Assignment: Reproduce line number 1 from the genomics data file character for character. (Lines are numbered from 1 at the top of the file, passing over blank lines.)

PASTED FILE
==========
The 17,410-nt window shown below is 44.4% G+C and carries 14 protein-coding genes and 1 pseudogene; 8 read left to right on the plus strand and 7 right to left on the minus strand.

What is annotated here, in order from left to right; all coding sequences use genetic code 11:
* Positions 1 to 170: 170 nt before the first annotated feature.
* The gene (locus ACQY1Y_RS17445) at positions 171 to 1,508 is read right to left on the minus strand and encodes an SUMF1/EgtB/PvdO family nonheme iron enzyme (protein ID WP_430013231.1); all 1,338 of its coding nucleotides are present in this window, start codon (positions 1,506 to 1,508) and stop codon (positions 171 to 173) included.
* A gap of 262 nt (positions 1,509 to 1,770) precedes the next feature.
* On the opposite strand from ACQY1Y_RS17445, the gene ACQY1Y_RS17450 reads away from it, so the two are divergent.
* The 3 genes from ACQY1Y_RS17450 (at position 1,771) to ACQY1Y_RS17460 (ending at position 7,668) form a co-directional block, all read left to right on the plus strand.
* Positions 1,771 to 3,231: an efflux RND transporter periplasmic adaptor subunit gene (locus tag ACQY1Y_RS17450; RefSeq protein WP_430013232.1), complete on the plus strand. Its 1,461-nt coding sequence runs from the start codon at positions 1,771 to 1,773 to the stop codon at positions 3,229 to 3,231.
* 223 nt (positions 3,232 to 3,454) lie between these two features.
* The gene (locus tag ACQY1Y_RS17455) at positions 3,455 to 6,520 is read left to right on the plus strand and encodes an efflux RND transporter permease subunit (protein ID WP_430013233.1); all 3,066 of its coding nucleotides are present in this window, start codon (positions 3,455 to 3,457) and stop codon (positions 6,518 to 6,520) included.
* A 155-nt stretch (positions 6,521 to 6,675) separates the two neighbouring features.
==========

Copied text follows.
The 17,410-nt window shown below is 44.4% G+C and carries 14 protein-coding genes and 1 pseudogene; 8 read left to right on the plus strand and 7 right to left on the minus strand.